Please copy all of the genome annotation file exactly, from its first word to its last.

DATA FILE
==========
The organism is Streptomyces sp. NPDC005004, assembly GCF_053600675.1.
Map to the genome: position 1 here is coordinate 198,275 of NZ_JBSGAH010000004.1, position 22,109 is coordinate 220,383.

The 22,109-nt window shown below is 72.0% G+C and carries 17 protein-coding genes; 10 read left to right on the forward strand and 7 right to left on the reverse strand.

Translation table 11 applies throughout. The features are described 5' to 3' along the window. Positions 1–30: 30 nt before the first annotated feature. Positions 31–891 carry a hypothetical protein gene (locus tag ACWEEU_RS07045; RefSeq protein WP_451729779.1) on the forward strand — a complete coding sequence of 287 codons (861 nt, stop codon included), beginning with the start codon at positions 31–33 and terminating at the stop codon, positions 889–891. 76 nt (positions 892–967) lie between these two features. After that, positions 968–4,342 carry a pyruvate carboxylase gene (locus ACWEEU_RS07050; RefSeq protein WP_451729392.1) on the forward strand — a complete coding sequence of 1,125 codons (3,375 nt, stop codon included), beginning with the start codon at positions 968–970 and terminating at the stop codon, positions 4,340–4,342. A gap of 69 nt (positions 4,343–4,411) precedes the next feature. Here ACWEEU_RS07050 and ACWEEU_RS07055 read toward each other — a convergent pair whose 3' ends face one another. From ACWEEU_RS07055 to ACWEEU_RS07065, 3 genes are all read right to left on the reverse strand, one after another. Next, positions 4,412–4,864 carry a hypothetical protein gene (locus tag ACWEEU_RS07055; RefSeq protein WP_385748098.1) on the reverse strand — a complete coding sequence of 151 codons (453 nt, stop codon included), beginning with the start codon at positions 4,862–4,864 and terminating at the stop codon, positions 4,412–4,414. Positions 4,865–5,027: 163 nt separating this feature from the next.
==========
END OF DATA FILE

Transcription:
The organism is Streptomyces sp. NPDC005004, assembly GCF_053600675.1.
Map to the genome: position 1 here is coordinate 198,275 of NZ_JBSGAH010000004.1, position 22,109 is coordinate 220,383.

The 22,109-nt window shown below is 72.0% G+C and carries 17 protein-coding genes; 10 read left to right on the forward strand and 7 right to left on the reverse strand.

Translation table 11 applies throughout. The features are described 5' to 3' along the window. Positions 1–30: 30 nt before the first annotated feature. Positions 31–891 carry a hypothetical protein gene (locus tag ACWEEU_RS07045; RefSeq protein WP_451729779.1) on the forward strand — a complete coding sequence of 287 codons (861 nt, stop codon included), beginning with the start codon at positions 31–33 and terminating at the stop codon, positions 889–891. 76 nt (positions 892–967) lie between these two features. After that, positions 968–4,342 carry a pyruvate carboxylase gene (locus ACWEEU_RS07050; RefSeq protein WP_451729392.1) on the forward strand — a complete coding sequence of 1,125 codons (3,375 nt, stop codon included), beginning with the start codon at positions 968–970 and terminating at the stop codon, positions 4,340–4,342. A gap of 69 nt (positions 4,343–4,411) precedes the next feature. Here ACWEEU_RS07050 and ACWEEU_RS07055 read toward each other — a convergent pair whose 3' ends face one another. From ACWEEU_RS07055 to ACWEEU_RS07065, 3 genes are all read right to left on the reverse strand, one after another. Next, positions 4,412–4,864 carry a hypothetical protein gene (locus tag ACWEEU_RS07055; RefSeq protein WP_385748098.1) on the reverse strand — a complete coding sequence of 151 codons (453 nt, stop codon included), beginning with the start codon at positions 4,862–4,864 and terminating at the stop codon, positions 4,412–4,414. Positions 4,865–5,027: 163 nt separating this feature from the next.